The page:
Using the real name of a person who died in a non-fiction account of survival
Question: I am writing a book about surviving in the North Atlantic after our boat capsized. The skipper of the boat drowned in dramatic circumstances that are central to the story. Is it legal for me to use his real name? Do I need permission from the family to do so? There may be some allusion in the book to negligence on his part, which put our lives in peril. Advice would be greatly appreciated.Answer:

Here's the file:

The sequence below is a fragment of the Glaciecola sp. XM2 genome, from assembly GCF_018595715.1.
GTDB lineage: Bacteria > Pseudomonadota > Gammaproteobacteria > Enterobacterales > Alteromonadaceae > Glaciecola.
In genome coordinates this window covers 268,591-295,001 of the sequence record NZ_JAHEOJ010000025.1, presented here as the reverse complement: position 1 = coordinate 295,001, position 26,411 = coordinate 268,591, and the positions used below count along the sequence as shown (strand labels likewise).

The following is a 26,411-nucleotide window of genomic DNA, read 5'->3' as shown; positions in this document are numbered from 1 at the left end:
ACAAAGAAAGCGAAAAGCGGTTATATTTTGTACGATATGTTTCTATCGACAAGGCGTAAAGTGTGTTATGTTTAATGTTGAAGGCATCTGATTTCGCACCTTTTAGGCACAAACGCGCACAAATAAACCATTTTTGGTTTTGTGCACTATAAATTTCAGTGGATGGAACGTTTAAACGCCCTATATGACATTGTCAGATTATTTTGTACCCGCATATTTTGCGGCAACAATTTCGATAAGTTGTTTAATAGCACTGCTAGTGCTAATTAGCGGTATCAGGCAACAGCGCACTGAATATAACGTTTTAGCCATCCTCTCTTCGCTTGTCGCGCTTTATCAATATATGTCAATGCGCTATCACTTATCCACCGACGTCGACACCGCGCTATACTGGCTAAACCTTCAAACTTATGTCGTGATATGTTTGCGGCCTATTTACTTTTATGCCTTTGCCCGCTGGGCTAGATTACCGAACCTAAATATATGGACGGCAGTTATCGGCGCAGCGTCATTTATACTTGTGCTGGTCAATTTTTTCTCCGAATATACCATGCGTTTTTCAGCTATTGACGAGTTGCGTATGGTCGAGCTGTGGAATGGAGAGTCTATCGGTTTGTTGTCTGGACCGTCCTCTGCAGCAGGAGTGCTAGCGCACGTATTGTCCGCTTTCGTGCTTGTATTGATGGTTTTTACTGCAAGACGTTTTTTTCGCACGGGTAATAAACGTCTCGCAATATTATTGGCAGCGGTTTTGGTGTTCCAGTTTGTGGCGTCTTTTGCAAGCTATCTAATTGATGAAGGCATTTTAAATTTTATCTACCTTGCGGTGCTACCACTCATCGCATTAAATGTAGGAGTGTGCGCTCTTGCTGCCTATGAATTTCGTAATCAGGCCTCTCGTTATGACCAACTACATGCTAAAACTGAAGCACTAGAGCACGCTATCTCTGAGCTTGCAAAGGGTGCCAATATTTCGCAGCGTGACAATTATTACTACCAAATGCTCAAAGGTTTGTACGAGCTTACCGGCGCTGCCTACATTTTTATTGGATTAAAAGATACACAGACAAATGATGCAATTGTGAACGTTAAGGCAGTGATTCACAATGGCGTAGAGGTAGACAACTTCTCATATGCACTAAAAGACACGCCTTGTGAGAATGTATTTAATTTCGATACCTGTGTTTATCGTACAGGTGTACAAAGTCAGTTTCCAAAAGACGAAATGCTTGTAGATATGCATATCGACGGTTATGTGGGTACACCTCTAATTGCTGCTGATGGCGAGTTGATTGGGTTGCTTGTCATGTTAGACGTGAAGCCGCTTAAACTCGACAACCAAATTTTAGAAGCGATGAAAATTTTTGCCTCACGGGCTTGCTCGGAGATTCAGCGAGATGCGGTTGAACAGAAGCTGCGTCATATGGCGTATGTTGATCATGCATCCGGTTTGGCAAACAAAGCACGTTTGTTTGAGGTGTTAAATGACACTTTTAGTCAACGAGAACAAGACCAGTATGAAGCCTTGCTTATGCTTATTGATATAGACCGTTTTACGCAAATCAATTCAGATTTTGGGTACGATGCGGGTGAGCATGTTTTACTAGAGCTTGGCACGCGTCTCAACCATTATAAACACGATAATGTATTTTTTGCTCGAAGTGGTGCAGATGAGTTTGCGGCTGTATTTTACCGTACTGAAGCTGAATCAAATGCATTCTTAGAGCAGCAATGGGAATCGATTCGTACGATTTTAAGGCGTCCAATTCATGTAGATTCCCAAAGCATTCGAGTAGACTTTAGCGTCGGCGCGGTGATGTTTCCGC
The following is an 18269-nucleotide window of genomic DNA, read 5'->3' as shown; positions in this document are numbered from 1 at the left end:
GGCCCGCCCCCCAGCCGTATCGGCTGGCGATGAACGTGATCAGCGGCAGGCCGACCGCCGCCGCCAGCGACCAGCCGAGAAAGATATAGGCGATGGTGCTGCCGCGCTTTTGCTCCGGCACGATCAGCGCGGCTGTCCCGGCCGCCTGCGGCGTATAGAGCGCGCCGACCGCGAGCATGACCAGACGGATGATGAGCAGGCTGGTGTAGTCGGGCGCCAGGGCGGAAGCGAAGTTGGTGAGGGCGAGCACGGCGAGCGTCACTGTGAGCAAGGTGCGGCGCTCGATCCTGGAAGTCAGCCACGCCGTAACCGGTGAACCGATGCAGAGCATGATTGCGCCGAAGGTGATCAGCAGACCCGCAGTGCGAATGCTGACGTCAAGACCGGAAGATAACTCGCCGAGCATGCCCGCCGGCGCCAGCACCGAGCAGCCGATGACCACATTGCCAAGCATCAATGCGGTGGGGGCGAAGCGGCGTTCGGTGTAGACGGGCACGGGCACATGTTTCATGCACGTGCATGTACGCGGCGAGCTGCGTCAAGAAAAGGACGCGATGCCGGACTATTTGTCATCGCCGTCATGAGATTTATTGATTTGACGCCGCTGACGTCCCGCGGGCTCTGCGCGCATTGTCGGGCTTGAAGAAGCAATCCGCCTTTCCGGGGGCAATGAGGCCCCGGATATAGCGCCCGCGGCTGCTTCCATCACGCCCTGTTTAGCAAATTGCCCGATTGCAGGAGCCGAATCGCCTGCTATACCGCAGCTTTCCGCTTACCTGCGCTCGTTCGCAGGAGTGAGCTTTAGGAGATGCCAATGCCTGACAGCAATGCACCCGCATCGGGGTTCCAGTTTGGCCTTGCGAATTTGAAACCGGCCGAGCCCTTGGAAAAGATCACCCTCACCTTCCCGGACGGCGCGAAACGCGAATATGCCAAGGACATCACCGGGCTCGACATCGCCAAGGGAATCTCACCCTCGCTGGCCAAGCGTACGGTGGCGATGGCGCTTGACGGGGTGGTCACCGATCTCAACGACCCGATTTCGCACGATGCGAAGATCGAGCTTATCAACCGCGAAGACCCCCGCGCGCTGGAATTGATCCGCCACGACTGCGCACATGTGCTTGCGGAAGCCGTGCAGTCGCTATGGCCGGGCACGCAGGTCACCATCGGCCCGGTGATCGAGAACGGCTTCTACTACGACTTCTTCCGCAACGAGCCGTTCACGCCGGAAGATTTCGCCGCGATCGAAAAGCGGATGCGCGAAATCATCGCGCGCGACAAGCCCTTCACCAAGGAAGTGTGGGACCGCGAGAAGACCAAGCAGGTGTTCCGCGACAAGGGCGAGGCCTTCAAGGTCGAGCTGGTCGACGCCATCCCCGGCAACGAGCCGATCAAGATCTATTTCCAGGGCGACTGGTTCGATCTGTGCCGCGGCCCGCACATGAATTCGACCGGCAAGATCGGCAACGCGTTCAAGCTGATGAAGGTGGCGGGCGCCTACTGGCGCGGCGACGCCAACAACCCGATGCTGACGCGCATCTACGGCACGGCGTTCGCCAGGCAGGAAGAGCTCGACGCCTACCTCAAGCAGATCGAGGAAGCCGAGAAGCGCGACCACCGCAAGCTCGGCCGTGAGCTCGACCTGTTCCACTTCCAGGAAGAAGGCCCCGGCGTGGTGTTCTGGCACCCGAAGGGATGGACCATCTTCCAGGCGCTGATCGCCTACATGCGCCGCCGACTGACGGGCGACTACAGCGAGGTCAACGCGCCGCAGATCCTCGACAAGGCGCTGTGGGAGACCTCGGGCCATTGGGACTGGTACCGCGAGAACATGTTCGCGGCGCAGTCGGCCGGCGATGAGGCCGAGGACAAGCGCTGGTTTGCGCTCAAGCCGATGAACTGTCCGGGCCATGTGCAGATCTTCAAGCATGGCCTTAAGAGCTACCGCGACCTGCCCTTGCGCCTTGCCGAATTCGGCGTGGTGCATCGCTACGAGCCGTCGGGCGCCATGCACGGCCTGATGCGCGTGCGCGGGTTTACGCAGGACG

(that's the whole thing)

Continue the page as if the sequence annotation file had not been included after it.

As usual, I must point out that I'm not a lawyer and this is just my understanding. If you want dependable legal advice, you should probably consult an expert.
If this is to be a book of nonfiction, I believe you are bound by the same rules a journalist might be. As long as you do your homework, do not lie, and report the facts as best as they are known or you can discover them, you are free to exercise your right to free speech.
That's assuming that the captain in question is not a famous actor, writer, artist, or something similar, such that damage to his reputation might hurt his family's income.